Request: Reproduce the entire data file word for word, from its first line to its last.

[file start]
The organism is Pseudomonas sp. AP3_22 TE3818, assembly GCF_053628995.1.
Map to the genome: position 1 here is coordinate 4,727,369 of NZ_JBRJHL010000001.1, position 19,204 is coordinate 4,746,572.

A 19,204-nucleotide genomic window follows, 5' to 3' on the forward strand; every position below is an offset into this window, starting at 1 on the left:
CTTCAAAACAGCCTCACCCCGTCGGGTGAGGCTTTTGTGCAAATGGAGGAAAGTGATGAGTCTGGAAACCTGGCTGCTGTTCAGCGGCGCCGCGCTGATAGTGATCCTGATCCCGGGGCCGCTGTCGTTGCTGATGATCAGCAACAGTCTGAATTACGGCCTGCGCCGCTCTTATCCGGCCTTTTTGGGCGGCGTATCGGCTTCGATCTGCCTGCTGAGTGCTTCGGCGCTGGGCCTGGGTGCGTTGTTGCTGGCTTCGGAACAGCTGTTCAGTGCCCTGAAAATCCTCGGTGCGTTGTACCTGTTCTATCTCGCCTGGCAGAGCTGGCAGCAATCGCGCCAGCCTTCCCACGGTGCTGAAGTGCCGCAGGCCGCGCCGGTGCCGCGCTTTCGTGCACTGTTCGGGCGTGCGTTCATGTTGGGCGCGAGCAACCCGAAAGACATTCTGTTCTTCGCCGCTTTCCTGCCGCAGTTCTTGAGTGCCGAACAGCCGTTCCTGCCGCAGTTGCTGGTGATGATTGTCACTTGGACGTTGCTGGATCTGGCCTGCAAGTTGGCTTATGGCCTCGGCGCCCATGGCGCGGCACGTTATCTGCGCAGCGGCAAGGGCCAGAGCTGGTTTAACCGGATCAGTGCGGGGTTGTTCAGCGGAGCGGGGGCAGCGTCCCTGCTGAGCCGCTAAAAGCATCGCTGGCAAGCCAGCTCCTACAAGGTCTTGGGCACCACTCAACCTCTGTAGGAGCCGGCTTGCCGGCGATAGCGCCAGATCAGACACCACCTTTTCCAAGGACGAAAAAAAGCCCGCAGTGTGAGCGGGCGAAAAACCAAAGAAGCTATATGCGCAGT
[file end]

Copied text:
The organism is Pseudomonas sp. AP3_22 TE3818, assembly GCF_053628995.1.
Map to the genome: position 1 here is coordinate 4,727,369 of NZ_JBRJHL010000001.1, position 19,204 is coordinate 4,746,572.

A 19,204-nucleotide genomic window follows, 5' to 3' on the forward strand; every position below is an offset into this window, starting at 1 on the left:
CTTCAAAACAGCCTCACCCCGTCGGGTGAGGCTTTTGTGCAAATGGAGGAAAGTGATGAGTCTGGAAACCTGGCTGCTGTTCAGCGGCGCCGCGCTGATAGTGATCCTGATCCCGGGGCCGCTGTCGTTGCTGATGATCAGCAACAGTCTGAATTACGGCCTGCGCCGCTCTTATCCGGCCTTTTTGGGCGGCGTATCGGCTTCGATCTGCCTGCTGAGTGCTTCGGCGCTGGGCCTGGGTGCGTTGTTGCTGGCTTCGGAACAGCTGTTCAGTGCCCTGAAAATCCTCGGTGCGTTGTACCTGTTCTATCTCGCCTGGCAGAGCTGGCAGCAATCGCGCCAGCCTTCCCACGGTGCTGAAGTGCCGCAGGCCGCGCCGGTGCCGCGCTTTCGTGCACTGTTCGGGCGTGCGTTCATGTTGGGCGCGAGCAACCCGAAAGACATTCTGTTCTTCGCCGCTTTCCTGCCGCAGTTCTTGAGTGCCGAACAGCCGTTCCTGCCGCAGTTGCTGGTGATGATTGTCACTTGGACGTTGCTGGATCTGGCCTGCAAGTTGGCTTATGGCCTCGGCGCCCATGGCGCGGCACGTTATCTGCGCAGCGGCAAGGGCCAGAGCTGGTTTAACCGGATCAGTGCGGGGTTGTTCAGCGGAGCGGGGGCAGCGTCCCTGCTGAGCCGCTAAAAGCATCGCTGGCAAGCCAGCTCCTACAAGGTCTTGGGCACCACTCAACCTCTGTAGGAGCCGGCTTGCCGGCGATAGCGCCAGATCAGACACCACCTTTTCCAAGGACGAAAAAAAGCCCGCAGTGTGAGCGGGCGAAAAACCAAAGAAGCTATATGCGCAGT